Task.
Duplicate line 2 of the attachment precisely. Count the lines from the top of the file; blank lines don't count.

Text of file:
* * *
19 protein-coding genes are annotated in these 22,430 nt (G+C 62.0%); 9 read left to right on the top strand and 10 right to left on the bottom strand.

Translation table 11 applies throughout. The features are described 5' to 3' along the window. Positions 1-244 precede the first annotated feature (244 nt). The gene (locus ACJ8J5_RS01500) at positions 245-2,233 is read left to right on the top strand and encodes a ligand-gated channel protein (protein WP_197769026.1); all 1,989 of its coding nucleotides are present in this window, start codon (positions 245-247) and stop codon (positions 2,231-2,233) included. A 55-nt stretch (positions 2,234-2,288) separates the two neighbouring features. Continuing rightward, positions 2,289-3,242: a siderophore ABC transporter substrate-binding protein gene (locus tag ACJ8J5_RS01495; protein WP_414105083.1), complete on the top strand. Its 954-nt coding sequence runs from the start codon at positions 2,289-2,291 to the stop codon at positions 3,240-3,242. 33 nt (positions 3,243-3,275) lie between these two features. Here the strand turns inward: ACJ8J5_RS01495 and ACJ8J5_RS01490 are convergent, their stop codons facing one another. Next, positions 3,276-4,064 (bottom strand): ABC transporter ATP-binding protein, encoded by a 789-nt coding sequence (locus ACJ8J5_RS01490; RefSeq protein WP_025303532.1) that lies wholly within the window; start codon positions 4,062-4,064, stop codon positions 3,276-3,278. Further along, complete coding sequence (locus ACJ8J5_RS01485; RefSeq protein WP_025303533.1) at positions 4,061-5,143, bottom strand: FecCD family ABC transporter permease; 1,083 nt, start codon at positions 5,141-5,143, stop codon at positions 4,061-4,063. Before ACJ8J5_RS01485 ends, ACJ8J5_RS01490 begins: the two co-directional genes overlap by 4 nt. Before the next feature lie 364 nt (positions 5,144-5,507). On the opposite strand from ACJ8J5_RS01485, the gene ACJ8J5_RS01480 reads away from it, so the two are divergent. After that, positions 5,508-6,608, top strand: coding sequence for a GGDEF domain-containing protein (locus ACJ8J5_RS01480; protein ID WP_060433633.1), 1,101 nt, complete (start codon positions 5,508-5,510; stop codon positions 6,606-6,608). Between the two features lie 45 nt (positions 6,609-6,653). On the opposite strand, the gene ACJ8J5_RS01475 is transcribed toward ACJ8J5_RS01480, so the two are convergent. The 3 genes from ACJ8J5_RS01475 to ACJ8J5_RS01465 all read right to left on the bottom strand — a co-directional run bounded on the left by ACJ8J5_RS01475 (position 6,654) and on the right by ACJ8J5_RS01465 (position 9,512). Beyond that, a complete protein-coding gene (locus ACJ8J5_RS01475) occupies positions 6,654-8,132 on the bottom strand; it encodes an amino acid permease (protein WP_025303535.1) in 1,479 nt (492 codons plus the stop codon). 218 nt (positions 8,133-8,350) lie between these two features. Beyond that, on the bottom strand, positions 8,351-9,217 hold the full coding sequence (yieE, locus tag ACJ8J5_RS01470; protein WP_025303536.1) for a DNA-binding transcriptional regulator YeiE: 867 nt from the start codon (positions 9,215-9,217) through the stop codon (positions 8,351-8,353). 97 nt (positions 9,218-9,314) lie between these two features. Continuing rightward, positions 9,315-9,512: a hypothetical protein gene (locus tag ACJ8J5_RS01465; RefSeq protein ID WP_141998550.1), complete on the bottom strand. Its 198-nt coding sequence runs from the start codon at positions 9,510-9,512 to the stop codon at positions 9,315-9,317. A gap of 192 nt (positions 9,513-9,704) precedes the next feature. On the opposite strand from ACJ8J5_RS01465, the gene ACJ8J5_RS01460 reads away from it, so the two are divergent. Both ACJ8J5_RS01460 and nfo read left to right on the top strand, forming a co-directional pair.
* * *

Translation table 11 applies throughout. The features are described 5' to 3' along the window. Positions 1-244 precede the first annotated feature (244 nt). The gene (locus ACJ8J5_RS01500) at positions 245-2,233 is read left to right on the top strand and encodes a ligand-gated channel protein (protein WP_197769026.1); all 1,989 of its coding nucleotides are present in this window, start codon (positions 245-247) and stop codon (positions 2,231-2,233) included. A 55-nt stretch (positions 2,234-2,288) separates the two neighbouring features. Continuing rightward, positions 2,289-3,242: a siderophore ABC transporter substrate-binding protein gene (locus tag ACJ8J5_RS01495; protein WP_414105083.1), complete on the top strand. Its 954-nt coding sequence runs from the start codon at positions 2,289-2,291 to the stop codon at positions 3,240-3,242. 33 nt (positions 3,243-3,275) lie between these two features. Here the strand turns inward: ACJ8J5_RS01495 and ACJ8J5_RS01490 are convergent, their stop codons facing one another. Next, positions 3,276-4,064 (bottom strand): ABC transporter ATP-binding protein, encoded by a 789-nt coding sequence (locus ACJ8J5_RS01490; RefSeq protein WP_025303532.1) that lies wholly within the window; start codon positions 4,062-4,064, stop codon positions 3,276-3,278. Further along, complete coding sequence (locus ACJ8J5_RS01485; RefSeq protein WP_025303533.1) at positions 4,061-5,143, bottom strand: FecCD family ABC transporter permease; 1,083 nt, start codon at positions 5,141-5,143, stop codon at positions 4,061-4,063. Before ACJ8J5_RS01485 ends, ACJ8J5_RS01490 begins: the two co-directional genes overlap by 4 nt. Before the next feature lie 364 nt (positions 5,144-5,507). On the opposite strand from ACJ8J5_RS01485, the gene ACJ8J5_RS01480 reads away from it, so the two are divergent. After that, positions 5,508-6,608, top strand: coding sequence for a GGDEF domain-containing protein (locus ACJ8J5_RS01480; protein ID WP_060433633.1), 1,101 nt, complete (start codon positions 5,508-5,510; stop codon positions 6,606-6,608). Between the two features lie 45 nt (positions 6,609-6,653). On the opposite strand, the gene ACJ8J5_RS01475 is transcribed toward ACJ8J5_RS01480, so the two are convergent. The 3 genes from ACJ8J5_RS01475 to ACJ8J5_RS01465 all read right to left on the bottom strand — a co-directional run bounded on the left by ACJ8J5_RS01475 (position 6,654) and on the right by ACJ8J5_RS01465 (position 9,512). Beyond that, a complete protein-coding gene (locus ACJ8J5_RS01475) occupies positions 6,654-8,132 on the bottom strand; it encodes an amino acid permease (protein WP_025303535.1) in 1,479 nt (492 codons plus the stop codon). 218 nt (positions 8,133-8,350) lie between these two features. Beyond that, on the bottom strand, positions 8,351-9,217 hold the full coding sequence (yieE, locus tag ACJ8J5_RS01470; protein WP_025303536.1) for a DNA-binding transcriptional regulator YeiE: 867 nt from the start codon (positions 9,215-9,217) through the stop codon (positions 8,351-8,353). 97 nt (positions 9,218-9,314) lie between these two features. Continuing rightward, positions 9,315-9,512: a hypothetical protein gene (locus tag ACJ8J5_RS01465; RefSeq protein ID WP_141998550.1), complete on the bottom strand. Its 198-nt coding sequence runs from the start codon at positions 9,510-9,512 to the stop codon at positions 9,315-9,317. A gap of 192 nt (positions 9,513-9,704) precedes the next feature. On the opposite strand from ACJ8J5_RS01465, the gene ACJ8J5_RS01460 reads away from it, so the two are divergent. Both ACJ8J5_RS01460 and nfo read left to right on the top strand, forming a co-directional pair.